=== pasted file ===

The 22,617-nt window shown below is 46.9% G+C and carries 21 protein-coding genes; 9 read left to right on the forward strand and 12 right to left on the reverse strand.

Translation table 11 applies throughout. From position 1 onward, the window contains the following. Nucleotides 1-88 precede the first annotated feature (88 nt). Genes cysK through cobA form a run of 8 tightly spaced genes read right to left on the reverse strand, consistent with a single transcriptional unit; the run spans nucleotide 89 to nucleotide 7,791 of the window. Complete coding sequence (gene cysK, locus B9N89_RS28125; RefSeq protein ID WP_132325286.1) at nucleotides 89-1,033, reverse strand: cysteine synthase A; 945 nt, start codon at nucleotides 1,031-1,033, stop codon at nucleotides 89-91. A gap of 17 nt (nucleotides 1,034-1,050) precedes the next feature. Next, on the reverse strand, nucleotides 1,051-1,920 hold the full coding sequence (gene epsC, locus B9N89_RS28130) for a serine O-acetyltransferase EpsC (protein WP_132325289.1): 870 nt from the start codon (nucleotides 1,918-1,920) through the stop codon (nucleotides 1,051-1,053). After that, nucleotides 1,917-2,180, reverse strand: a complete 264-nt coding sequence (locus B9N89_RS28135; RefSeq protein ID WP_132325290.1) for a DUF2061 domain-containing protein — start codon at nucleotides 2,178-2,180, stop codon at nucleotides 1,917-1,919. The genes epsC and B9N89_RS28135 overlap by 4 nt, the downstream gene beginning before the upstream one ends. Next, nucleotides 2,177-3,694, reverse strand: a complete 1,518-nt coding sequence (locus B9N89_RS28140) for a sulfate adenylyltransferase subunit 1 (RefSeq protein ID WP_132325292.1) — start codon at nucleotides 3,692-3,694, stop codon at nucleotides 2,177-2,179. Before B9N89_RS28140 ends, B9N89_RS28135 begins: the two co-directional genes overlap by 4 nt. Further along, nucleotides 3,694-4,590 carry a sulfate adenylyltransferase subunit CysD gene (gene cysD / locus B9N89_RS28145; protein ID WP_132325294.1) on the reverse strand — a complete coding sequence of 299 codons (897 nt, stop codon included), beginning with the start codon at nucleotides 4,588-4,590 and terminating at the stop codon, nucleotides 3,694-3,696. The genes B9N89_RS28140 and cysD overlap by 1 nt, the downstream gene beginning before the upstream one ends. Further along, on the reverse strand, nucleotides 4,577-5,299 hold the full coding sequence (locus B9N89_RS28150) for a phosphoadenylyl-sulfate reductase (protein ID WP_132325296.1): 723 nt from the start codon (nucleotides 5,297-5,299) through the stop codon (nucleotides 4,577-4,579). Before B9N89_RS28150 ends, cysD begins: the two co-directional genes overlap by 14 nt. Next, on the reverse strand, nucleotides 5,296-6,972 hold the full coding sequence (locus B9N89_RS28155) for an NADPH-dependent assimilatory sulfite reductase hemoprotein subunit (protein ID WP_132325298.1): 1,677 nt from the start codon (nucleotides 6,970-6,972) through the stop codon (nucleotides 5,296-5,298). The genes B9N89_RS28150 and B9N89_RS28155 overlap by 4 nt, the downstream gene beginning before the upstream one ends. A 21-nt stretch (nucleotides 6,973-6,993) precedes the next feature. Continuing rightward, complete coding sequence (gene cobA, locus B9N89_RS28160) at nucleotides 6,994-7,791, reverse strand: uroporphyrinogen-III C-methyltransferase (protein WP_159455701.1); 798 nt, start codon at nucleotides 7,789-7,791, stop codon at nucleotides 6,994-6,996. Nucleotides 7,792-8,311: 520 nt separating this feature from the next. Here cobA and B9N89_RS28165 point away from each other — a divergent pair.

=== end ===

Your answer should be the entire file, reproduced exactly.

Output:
The 22,617-nt window shown below is 46.9% G+C and carries 21 protein-coding genes; 9 read left to right on the forward strand and 12 right to left on the reverse strand.

Translation table 11 applies throughout. From position 1 onward, the window contains the following. Nucleotides 1-88 precede the first annotated feature (88 nt). Genes cysK through cobA form a run of 8 tightly spaced genes read right to left on the reverse strand, consistent with a single transcriptional unit; the run spans nucleotide 89 to nucleotide 7,791 of the window. Complete coding sequence (gene cysK, locus B9N89_RS28125; RefSeq protein ID WP_132325286.1) at nucleotides 89-1,033, reverse strand: cysteine synthase A; 945 nt, start codon at nucleotides 1,031-1,033, stop codon at nucleotides 89-91. A gap of 17 nt (nucleotides 1,034-1,050) precedes the next feature. Next, on the reverse strand, nucleotides 1,051-1,920 hold the full coding sequence (gene epsC, locus B9N89_RS28130) for a serine O-acetyltransferase EpsC (protein WP_132325289.1): 870 nt from the start codon (nucleotides 1,918-1,920) through the stop codon (nucleotides 1,051-1,053). After that, nucleotides 1,917-2,180, reverse strand: a complete 264-nt coding sequence (locus B9N89_RS28135; RefSeq protein ID WP_132325290.1) for a DUF2061 domain-containing protein — start codon at nucleotides 2,178-2,180, stop codon at nucleotides 1,917-1,919. The genes epsC and B9N89_RS28135 overlap by 4 nt, the downstream gene beginning before the upstream one ends. Next, nucleotides 2,177-3,694, reverse strand: a complete 1,518-nt coding sequence (locus B9N89_RS28140) for a sulfate adenylyltransferase subunit 1 (RefSeq protein ID WP_132325292.1) — start codon at nucleotides 3,692-3,694, stop codon at nucleotides 2,177-2,179. Before B9N89_RS28140 ends, B9N89_RS28135 begins: the two co-directional genes overlap by 4 nt. Further along, nucleotides 3,694-4,590 carry a sulfate adenylyltransferase subunit CysD gene (gene cysD / locus B9N89_RS28145; protein ID WP_132325294.1) on the reverse strand — a complete coding sequence of 299 codons (897 nt, stop codon included), beginning with the start codon at nucleotides 4,588-4,590 and terminating at the stop codon, nucleotides 3,694-3,696. The genes B9N89_RS28140 and cysD overlap by 1 nt, the downstream gene beginning before the upstream one ends. Further along, on the reverse strand, nucleotides 4,577-5,299 hold the full coding sequence (locus B9N89_RS28150) for a phosphoadenylyl-sulfate reductase (protein ID WP_132325296.1): 723 nt from the start codon (nucleotides 5,297-5,299) through the stop codon (nucleotides 4,577-4,579). Before B9N89_RS28150 ends, cysD begins: the two co-directional genes overlap by 14 nt. Next, on the reverse strand, nucleotides 5,296-6,972 hold the full coding sequence (locus B9N89_RS28155) for an NADPH-dependent assimilatory sulfite reductase hemoprotein subunit (protein ID WP_132325298.1): 1,677 nt from the start codon (nucleotides 6,970-6,972) through the stop codon (nucleotides 5,296-5,298). The genes B9N89_RS28150 and B9N89_RS28155 overlap by 4 nt, the downstream gene beginning before the upstream one ends. A 21-nt stretch (nucleotides 6,973-6,993) precedes the next feature. Continuing rightward, complete coding sequence (gene cobA, locus B9N89_RS28160) at nucleotides 6,994-7,791, reverse strand: uroporphyrinogen-III C-methyltransferase (protein WP_159455701.1); 798 nt, start codon at nucleotides 7,789-7,791, stop codon at nucleotides 6,994-6,996. Nucleotides 7,792-8,311: 520 nt separating this feature from the next. Here cobA and B9N89_RS28165 point away from each other — a divergent pair.